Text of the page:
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MySQL is a free, open source Relational Database Management System (RDBMS) that uses Structured Query Language (SQL). DO NOT USE this tag for other DBs such as SQL Server, SQLite etc. Those are different DBs which all use their own dialects of SQL to manage the data.
Use COUNT, internally the server will process the request differently.
When doing COUNT, the server will only allocate memory to store the result of the count.
When using mysql_num_rows, the serve …
Check out the UNION operator http://dev.mysql.com/doc/refman/5.0/en/union.html
You can add a new column called rank (or something else that's meaningful), assign it to some value above zero for rows which are more important. You would then order by rank first, then order by id. …
When you do a select, you can give the column an alias.
SELECT id AS 'PeopleID' FROM People
If it's going to be a C# program, consider using MSSQL Server Compact, check it out here: http://en.wikipedia.org/wiki/SQL_Server_Compact
What I tend to do in my applications is save the original image.
Upon lookup, either generate a thumbnail (or whatever sized image) and put this into a cache directory, or if the image already exists …
You should use a join and table aliases
select p.title, p.content, u.name, p.date
from posts p
join users u on u.id=p.user_id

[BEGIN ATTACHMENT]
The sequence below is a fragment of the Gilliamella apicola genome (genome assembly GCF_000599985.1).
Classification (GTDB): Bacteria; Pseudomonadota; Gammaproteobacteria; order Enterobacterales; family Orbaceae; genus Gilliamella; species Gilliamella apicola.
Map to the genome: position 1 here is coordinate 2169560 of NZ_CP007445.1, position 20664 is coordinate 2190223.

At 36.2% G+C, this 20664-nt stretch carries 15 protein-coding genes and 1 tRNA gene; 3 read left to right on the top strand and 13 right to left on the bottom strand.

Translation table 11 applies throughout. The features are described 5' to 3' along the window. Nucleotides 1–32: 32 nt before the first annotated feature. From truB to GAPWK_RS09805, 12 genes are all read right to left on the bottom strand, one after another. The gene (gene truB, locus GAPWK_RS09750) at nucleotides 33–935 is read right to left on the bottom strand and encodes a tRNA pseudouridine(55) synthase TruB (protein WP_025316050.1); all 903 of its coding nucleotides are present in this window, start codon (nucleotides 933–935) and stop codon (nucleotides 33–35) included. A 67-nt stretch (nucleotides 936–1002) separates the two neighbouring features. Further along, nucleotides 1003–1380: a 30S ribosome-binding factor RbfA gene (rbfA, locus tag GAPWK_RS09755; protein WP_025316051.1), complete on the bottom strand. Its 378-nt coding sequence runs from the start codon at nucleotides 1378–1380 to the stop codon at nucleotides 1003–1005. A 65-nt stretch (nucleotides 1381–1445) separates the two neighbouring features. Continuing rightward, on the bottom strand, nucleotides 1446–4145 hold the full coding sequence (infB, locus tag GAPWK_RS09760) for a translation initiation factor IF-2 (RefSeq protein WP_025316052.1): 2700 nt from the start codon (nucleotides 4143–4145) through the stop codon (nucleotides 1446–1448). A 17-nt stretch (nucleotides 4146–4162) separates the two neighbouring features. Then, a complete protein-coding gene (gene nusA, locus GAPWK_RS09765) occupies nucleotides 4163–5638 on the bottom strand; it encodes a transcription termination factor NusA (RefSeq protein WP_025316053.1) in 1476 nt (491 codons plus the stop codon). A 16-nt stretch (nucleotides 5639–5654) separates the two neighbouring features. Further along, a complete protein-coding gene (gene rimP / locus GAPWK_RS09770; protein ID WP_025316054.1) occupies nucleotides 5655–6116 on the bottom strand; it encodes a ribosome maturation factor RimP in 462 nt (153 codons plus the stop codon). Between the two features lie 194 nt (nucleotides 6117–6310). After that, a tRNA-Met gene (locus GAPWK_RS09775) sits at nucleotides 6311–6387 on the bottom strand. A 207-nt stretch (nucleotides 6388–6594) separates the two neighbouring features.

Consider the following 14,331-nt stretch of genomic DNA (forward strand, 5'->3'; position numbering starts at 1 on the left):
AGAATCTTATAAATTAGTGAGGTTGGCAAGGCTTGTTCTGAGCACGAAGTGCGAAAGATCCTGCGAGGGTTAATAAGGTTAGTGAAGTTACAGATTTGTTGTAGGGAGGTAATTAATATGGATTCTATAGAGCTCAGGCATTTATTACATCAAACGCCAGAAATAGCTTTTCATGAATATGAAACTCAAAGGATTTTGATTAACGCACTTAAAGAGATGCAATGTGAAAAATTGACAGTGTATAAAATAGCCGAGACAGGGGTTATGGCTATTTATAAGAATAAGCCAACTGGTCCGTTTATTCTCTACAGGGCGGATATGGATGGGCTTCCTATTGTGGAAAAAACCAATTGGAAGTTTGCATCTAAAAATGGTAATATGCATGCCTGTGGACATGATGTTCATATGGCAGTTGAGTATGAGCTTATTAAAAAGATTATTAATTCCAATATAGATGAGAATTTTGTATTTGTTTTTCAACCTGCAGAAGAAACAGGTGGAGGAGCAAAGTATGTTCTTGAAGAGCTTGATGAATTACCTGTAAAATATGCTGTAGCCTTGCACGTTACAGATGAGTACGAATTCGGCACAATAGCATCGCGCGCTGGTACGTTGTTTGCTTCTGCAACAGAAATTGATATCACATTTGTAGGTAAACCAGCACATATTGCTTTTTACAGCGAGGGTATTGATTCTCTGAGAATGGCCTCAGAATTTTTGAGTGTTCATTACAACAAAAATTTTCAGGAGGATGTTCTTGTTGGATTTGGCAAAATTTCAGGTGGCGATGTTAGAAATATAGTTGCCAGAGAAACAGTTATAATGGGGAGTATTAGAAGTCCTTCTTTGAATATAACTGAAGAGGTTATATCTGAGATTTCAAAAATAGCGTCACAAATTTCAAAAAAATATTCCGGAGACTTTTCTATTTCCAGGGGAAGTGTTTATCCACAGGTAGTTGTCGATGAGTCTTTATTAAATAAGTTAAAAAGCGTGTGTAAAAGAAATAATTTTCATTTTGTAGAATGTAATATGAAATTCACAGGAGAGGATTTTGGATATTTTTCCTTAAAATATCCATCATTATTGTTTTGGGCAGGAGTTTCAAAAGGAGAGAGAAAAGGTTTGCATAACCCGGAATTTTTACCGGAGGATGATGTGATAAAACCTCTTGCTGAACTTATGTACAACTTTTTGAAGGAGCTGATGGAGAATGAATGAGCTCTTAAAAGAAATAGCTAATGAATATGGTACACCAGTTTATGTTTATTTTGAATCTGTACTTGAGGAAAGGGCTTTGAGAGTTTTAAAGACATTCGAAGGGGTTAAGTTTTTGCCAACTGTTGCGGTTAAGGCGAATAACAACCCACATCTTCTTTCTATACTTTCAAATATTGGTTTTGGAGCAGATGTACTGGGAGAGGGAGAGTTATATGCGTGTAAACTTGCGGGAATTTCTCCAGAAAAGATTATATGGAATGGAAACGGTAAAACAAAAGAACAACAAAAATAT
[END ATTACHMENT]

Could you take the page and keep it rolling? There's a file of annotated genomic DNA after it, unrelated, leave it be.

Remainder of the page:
If you don't want to use the join syntax, you can do the same with the …
your select must either be the fields in the group by, or aggregates. MySQL let's you include columns that are not part of the group-by / aggregate, it becomes ambiguous as to which value productno and productname should be represented, which is why I opted for a sub-select instead.
In MySQL for exact value types (DECIMAL, INT) employs half up rounding (so 12.5 rounds to 13).
For approximate types (FLOAT, DOUBLE), MySQL will typically use round half even aka bankers rounding …
It's probably this line:
$sql = mysql_fetch_row(mysql_query("select title from Book where Book_ID = '$book_id'"));
Try using a different variable name.
It all depends on the settings and schema of your database. Whatever you do I would recommend against serializing data as per your suggestion 1, if you serialize the data you can no longer write quer …
You could do one of two things:
SELECT e.*, ie.aaa, ue.bbb, ue.ccc
LEFT JOIN e ON ie.e_id = e.e_id
LEFT JOIN ue ON ie.e_id = ue.e_id AND ue.unrelated_id = ?
WHERE ie.other_id = ?
ORDER BY .. …
It would depend on the size of data that is the result of the date predicate. If it's large (thousands of records), then the ORDER BY could benefit greatly from an index on earnings. If it's relativ …
Do not do this, suppose someone links to your page, http://mysite.com/article.aspx?ArticleID=1234, and you delete some index before it, all of a sudden 1234 references something entirely different. N …
This is due to the way you're writing your query. In MySQL, the backslash character \ (which is present in file paths) has special meaning, which is to escape the next character. You need to encode … );
This answer might not be 100% accurate, because I don't have MySQL on my computer, but hopefully if it doesn't work, it should at least give you some information about how to approach this problem.